Job market paper
Process innovation in the pharmaceutical industry
Ivan Lugovoi, Dimitrios A. Andritsos
HEC Paris, 1 rue de la Liberation, 78530 Jouy-en-Josas, France,
A.B. Freeman School of Business, Tulane University, 7 McAlister Dr., New Orleans, LA 70118, USA, firstname.lastname@example.org
Process innovation is commonly claimed to be a major source of competitive advantage for firms. Despite this perceived influence it has received substantially less attention than product innovation and much uncertainty remains about its true association with firm performance. We investigate the relationship between a pharmaceutical manufacturing firm's process-innovation portfolio and its economic performance.
Our study uniquely conducts a multi-dimensional evaluation of a firm's portfolio of process innovations at the product level. This allows a quantitative evaluation of both the relative benefit of the different dimensions of a portfolio as well as the potential complementarities between these.
Through a collaboration with expert patent attorneys we develop a unique longitudinal dataset that combines secondary data and evaluations of a firm's portfolio of process patents along three key dimensions: novelty, scope, and locus. We conduct econometric analyses for a large-scale sample of drugs open to competition from generics, for which process innovation is the main source of competitive advantage.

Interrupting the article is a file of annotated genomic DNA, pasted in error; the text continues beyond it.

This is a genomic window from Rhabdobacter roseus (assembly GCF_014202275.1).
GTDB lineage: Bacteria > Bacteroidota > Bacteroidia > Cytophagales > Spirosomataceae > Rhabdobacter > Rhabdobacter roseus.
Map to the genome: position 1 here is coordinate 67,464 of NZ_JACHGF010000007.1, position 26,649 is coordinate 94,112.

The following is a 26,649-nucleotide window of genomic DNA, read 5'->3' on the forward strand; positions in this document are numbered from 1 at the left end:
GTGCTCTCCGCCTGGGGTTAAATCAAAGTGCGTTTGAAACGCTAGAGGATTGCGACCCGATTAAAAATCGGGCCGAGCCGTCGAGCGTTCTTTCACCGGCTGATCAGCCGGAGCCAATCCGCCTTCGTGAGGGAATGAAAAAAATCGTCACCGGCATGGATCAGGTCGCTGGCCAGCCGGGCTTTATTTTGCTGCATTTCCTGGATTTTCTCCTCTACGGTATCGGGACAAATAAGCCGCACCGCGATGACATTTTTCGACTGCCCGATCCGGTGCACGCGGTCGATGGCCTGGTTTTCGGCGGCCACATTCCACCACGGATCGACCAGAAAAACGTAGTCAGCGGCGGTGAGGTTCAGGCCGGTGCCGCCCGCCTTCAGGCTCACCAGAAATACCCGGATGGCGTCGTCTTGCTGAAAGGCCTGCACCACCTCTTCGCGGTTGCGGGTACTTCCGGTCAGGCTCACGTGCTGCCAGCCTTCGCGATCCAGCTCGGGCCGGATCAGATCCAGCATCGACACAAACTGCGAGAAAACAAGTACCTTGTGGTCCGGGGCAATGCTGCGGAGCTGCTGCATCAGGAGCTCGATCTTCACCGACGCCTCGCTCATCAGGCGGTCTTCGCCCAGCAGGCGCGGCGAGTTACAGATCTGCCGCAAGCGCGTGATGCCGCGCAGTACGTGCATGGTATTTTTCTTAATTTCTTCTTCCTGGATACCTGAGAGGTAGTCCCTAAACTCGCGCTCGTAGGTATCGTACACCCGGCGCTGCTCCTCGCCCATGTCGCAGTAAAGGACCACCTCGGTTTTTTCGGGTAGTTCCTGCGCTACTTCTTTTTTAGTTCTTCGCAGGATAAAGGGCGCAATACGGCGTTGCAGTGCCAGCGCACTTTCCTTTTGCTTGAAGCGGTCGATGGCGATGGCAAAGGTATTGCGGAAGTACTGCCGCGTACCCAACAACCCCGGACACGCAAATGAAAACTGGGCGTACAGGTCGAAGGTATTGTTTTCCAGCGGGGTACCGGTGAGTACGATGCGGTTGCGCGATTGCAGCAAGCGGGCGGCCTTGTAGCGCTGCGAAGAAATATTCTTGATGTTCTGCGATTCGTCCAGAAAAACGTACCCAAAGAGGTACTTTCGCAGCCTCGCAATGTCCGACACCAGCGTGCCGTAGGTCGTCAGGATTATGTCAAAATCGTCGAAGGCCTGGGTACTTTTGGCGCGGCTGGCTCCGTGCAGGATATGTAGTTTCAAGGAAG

We find a positive association between overall process innovation and firm performance. When differentiating between dimensions of process innovation, results further suggest that high novelty is beneficial, and complemented by a broad scope, but only for patents applying to the later phase of the pharmaceutical manufacturing process.
Our results provide important practical insights that can inform process-related R&D investments in the pharmaceutical sector. In particular, it may not be economically beneficial to invest in high-novelty process innovations in early production stages, which are characterized by numerous opportunities to innovate with potentially higher but less predictable economic payoffs. On the other hand, at later stages of the production process, where the opportunities to innovate are less numerous with potentially lower but more predictable economic payoffs, portfolios that are jointly characterized by high novelty and high scope could be more valuable.